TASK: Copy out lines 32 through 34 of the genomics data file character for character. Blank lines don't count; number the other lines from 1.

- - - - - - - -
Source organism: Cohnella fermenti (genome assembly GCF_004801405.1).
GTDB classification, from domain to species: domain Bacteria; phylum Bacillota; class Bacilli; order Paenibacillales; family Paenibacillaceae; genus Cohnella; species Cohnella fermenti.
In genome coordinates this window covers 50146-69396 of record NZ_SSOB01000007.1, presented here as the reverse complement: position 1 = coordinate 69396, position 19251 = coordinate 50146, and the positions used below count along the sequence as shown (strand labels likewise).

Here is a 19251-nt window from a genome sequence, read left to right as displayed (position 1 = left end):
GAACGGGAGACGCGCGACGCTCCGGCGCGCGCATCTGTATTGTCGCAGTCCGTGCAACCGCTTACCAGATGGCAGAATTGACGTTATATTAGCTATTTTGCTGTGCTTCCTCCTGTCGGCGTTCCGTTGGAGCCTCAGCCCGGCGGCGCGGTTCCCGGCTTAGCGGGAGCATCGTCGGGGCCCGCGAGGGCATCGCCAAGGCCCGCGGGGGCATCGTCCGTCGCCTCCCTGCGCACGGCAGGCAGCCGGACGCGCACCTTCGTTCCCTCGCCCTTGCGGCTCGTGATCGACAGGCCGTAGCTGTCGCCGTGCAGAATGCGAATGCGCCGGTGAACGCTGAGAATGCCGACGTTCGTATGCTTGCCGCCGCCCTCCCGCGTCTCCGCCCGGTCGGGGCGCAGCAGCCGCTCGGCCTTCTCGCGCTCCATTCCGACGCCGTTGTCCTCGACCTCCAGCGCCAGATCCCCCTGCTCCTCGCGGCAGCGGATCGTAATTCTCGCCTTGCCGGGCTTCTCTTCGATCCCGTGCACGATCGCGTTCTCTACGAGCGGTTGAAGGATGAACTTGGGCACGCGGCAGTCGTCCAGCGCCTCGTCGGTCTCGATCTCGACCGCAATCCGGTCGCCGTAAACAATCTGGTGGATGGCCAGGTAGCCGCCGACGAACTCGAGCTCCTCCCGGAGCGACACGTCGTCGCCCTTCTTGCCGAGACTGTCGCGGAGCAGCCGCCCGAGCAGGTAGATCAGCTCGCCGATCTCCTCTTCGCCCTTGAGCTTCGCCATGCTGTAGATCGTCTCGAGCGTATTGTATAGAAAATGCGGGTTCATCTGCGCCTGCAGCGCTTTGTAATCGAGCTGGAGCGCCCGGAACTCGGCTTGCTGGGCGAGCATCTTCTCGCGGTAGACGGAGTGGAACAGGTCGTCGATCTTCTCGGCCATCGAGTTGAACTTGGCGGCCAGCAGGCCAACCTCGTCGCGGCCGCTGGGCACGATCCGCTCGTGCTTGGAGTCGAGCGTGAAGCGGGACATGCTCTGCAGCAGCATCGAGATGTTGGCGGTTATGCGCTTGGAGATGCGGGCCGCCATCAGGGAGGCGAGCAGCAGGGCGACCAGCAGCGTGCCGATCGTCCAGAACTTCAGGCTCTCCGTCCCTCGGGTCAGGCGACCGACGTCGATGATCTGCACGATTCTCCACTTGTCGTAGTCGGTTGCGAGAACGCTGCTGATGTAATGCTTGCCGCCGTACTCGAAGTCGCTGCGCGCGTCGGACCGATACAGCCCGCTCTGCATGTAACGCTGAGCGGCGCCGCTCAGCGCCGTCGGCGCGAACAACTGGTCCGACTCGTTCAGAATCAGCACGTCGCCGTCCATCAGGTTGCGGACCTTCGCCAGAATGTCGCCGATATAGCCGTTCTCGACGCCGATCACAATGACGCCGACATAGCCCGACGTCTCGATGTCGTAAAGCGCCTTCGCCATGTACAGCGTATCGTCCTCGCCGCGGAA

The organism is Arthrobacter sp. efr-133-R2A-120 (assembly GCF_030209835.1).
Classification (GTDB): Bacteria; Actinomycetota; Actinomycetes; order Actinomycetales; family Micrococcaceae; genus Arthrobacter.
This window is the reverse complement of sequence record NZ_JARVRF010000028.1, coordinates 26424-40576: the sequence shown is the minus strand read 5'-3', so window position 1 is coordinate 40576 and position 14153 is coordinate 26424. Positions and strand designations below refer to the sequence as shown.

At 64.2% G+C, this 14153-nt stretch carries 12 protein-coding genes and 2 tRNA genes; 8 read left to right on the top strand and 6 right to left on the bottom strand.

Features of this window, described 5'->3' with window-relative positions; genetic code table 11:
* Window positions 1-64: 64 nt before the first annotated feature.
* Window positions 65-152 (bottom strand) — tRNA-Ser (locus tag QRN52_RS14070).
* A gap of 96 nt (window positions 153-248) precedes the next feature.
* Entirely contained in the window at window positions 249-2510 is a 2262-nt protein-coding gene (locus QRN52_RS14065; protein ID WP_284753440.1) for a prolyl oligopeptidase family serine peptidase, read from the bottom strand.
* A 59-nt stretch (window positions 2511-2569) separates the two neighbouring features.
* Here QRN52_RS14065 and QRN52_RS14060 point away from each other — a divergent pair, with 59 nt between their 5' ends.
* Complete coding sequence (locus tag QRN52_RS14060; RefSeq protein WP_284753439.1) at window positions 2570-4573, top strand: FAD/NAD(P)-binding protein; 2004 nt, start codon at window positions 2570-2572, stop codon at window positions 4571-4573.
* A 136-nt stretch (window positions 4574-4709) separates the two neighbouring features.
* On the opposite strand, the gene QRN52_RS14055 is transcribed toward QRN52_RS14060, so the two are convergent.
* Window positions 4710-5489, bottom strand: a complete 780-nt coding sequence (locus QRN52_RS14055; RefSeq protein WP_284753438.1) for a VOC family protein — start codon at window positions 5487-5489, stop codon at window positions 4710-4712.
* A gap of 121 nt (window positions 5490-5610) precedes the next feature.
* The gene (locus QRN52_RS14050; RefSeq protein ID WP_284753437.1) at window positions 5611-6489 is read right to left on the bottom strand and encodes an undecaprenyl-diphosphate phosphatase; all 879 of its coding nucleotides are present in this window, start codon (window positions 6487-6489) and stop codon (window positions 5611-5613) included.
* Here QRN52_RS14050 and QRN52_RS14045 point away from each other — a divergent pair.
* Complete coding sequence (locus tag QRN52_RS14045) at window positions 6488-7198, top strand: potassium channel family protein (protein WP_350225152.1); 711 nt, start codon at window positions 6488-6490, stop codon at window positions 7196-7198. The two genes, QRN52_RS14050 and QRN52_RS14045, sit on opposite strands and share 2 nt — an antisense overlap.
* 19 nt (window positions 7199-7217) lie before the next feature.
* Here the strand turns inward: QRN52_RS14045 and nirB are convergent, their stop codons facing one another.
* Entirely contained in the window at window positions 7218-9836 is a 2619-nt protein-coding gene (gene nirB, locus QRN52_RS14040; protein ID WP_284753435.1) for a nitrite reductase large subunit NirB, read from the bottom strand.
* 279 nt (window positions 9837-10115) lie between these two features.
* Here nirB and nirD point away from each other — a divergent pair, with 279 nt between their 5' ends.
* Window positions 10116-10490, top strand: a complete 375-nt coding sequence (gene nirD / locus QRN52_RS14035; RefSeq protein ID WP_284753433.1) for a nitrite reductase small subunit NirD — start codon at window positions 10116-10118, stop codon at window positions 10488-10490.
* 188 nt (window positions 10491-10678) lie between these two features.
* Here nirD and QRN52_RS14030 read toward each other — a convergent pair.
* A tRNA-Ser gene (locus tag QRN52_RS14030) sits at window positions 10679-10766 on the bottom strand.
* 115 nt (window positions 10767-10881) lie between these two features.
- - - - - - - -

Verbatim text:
* Here nirD and QRN52_RS14030 read toward each other — a convergent pair.
* A tRNA-Ser gene (locus tag QRN52_RS14030) sits at window positions 10679-10766 on the bottom strand.
* 115 nt (window positions 10767-10881) lie between these two features.